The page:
Around 2015, after two years of work, the tide began to turn slowly in Mumbai's favour. The number of patients diagnosed through this programme increased from a few hundred to thousands. Public awareness increased, as did corporate and community participation; patients too started speaking up fearlessly about surviving TB. Today, though TB continues to be a serious problem, Mumbai is better prepared to address it. And though the contagion is far from over, there is a consensus among the city administration and the private sector that TB has to be prioritised.

"[I]f we delay developing and implementing such models we put millions of lives at risk and invite considerable human suffering."

Will the experiment transform Mumbai's TB problem? Time will tell. Nevertheless, the Mumbai example holds several lessons for urban TB control in India:

  • The most remarkable aspect of this programme is the private sector engagement, where informal providers are used to bring patients to doctors that can provide accurate diagnosis and treatment.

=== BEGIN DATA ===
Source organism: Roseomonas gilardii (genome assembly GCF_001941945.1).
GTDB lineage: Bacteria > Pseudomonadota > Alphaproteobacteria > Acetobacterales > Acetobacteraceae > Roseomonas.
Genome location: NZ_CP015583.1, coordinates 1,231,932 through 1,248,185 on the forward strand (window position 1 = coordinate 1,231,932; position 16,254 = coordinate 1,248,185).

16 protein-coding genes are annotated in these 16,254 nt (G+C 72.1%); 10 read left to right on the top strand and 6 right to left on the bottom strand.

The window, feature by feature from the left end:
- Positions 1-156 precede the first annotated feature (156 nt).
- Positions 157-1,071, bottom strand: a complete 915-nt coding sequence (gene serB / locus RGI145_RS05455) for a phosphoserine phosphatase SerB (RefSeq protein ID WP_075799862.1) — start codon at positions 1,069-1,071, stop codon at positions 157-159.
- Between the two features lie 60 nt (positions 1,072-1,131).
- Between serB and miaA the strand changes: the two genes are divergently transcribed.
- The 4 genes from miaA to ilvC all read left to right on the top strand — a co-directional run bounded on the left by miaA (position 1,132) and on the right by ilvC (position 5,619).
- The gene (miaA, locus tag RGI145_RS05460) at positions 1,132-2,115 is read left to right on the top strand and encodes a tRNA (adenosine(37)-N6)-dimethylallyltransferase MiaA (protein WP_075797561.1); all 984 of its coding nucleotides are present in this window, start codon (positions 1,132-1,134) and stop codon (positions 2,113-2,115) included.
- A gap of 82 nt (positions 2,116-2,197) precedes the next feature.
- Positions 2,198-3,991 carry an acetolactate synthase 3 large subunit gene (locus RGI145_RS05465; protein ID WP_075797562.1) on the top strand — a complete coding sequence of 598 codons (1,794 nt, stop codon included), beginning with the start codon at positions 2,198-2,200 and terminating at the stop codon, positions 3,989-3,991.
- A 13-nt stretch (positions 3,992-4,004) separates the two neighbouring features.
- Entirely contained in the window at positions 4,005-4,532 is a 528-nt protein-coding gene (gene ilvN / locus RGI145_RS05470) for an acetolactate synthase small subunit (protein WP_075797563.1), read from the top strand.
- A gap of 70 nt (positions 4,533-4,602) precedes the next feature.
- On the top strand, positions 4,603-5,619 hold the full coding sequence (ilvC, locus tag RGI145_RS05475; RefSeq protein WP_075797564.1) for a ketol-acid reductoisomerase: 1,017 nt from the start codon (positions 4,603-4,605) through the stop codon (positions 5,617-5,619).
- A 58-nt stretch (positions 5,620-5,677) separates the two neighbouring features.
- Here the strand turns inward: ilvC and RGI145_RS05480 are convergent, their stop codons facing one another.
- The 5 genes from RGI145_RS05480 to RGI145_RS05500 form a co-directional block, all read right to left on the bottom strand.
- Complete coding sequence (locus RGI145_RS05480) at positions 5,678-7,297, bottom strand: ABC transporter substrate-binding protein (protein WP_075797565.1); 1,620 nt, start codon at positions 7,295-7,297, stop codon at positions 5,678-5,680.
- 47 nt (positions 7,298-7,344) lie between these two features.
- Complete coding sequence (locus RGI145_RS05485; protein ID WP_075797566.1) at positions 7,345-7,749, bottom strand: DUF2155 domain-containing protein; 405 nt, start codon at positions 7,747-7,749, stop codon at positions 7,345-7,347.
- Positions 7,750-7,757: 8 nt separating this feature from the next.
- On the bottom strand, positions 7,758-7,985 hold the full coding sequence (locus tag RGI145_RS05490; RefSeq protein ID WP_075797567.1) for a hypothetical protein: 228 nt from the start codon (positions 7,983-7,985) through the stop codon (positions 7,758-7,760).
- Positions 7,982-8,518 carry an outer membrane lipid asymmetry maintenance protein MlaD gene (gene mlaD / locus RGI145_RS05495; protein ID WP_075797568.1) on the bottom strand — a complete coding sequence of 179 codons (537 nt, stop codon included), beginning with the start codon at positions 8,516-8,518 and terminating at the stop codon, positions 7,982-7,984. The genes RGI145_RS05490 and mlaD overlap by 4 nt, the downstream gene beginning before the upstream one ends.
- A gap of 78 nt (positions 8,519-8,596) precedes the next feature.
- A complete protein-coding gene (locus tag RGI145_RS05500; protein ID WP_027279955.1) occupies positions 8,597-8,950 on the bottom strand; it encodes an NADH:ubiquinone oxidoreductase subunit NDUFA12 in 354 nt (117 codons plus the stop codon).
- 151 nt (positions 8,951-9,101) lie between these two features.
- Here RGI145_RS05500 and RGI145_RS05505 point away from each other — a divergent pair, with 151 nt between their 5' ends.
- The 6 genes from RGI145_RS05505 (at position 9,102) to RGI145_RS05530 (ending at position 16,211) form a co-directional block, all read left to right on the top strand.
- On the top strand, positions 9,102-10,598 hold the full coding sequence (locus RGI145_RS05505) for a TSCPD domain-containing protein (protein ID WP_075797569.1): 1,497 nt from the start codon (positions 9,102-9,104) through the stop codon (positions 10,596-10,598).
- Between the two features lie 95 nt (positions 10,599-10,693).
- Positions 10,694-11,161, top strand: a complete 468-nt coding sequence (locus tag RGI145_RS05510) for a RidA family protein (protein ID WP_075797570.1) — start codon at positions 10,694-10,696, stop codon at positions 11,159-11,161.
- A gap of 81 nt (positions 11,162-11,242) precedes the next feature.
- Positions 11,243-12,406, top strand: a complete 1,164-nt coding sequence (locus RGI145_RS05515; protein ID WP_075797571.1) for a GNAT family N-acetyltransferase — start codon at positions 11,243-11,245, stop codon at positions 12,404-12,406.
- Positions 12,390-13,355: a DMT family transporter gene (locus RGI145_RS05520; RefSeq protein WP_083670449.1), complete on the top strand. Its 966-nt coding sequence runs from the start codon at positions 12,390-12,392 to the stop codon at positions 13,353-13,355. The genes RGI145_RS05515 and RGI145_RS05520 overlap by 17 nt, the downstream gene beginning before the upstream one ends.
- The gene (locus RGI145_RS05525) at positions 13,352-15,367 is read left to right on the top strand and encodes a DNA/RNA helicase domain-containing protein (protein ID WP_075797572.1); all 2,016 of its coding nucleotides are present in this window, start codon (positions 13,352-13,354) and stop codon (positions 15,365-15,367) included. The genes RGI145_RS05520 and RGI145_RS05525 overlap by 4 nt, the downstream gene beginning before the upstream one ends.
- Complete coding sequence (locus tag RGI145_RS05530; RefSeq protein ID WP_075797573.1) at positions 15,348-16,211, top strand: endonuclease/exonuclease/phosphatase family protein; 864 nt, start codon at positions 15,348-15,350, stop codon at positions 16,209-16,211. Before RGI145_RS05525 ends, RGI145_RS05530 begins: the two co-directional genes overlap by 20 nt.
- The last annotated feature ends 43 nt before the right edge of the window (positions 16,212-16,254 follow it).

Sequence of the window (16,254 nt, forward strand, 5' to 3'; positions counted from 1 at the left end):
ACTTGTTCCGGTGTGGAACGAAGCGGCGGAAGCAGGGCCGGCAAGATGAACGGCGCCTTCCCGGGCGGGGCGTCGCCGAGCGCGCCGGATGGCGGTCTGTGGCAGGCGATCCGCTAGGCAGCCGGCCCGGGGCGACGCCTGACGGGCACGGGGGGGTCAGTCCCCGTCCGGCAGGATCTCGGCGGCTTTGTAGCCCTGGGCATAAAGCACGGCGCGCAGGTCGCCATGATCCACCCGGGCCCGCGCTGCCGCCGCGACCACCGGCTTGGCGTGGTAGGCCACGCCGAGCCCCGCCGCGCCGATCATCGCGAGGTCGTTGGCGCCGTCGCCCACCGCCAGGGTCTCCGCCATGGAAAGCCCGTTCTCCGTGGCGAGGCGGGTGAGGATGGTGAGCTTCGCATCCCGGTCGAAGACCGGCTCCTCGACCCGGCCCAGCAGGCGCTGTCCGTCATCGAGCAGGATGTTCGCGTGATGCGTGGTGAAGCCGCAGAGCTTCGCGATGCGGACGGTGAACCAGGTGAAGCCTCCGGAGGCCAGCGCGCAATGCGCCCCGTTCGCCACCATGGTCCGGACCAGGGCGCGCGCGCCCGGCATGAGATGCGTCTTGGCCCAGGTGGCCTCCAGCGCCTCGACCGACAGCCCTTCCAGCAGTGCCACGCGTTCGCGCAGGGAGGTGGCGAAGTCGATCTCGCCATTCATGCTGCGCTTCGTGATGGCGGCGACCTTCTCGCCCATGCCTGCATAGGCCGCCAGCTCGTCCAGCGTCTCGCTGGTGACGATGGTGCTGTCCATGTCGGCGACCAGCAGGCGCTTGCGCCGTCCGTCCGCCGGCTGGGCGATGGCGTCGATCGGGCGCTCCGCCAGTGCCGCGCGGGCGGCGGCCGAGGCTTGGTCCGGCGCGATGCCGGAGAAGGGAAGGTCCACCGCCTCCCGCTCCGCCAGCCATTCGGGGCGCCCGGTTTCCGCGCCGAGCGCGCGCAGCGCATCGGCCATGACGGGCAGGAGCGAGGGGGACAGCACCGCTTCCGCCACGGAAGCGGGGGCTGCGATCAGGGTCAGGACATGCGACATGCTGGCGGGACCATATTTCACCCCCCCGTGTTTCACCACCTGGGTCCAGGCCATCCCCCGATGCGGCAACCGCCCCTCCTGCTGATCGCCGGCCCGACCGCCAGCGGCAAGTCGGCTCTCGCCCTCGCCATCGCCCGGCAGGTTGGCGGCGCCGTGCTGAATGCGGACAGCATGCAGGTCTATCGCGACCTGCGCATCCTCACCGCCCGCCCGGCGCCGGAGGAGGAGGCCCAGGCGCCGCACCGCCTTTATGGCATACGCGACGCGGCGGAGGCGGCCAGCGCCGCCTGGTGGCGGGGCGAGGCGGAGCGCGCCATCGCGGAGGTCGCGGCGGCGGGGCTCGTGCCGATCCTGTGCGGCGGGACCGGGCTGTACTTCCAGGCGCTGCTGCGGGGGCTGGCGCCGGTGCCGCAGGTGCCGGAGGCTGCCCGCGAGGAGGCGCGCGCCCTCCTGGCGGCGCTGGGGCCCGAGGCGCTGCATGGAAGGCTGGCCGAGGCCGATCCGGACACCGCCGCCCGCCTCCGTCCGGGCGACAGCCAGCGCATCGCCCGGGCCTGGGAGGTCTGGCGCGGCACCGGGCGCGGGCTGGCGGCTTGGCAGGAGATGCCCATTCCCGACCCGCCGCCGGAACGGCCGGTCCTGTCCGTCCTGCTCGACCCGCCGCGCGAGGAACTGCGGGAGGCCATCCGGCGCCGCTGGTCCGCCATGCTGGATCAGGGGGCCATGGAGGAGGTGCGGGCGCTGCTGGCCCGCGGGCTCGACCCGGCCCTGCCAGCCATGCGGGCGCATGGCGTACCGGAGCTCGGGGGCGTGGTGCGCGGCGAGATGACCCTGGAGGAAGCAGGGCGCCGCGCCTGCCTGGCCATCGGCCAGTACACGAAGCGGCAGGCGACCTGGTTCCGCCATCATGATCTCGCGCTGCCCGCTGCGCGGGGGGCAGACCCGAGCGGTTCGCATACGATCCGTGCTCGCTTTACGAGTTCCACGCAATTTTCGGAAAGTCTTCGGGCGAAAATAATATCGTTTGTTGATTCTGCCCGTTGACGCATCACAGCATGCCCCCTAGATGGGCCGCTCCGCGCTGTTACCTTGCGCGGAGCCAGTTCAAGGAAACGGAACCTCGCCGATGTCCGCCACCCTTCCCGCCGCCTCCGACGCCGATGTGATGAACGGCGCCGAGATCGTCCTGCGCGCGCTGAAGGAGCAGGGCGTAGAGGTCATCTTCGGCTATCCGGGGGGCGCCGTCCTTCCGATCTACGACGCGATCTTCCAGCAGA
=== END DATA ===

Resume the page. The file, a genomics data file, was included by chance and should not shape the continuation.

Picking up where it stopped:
• Similarly, the engagement of grassroots NGOs to bring community awareness on TB is critically important.
  • To ensure that TB care was patient- and family-centric Mumbai provided trained counsellors to help patients and to aid them in understanding the critical importance of adhering to TB treatment. This resulted in creating a more conducive environment for patients at home, better infection control and also improved adherence.
  • Recognising the importance of nutrition to drug resistant TB patients, the city also initiated a programme where they were provided with food aid.

Each intervention played a facilitating role in helping patients fight TB.

In India's large cities, with rampant poverty, poor nutrition and insufficient investment in public health systems, infectious diseases like TB represent significant challenges. Not everyone may agree with the Mumbai approach but it is time to learn from it how we improve access to health services and engage the private sector and communities for improving the health of populations. Many argue this approach is expensive. But here is the trade-off -- if we delay developing and implementing such models we risk creating more crises like Mumbai. If we procrastinate, we put millions of lives at risk and invite considerable human suffering. Perhaps we should consider this -- we don't really have a choice.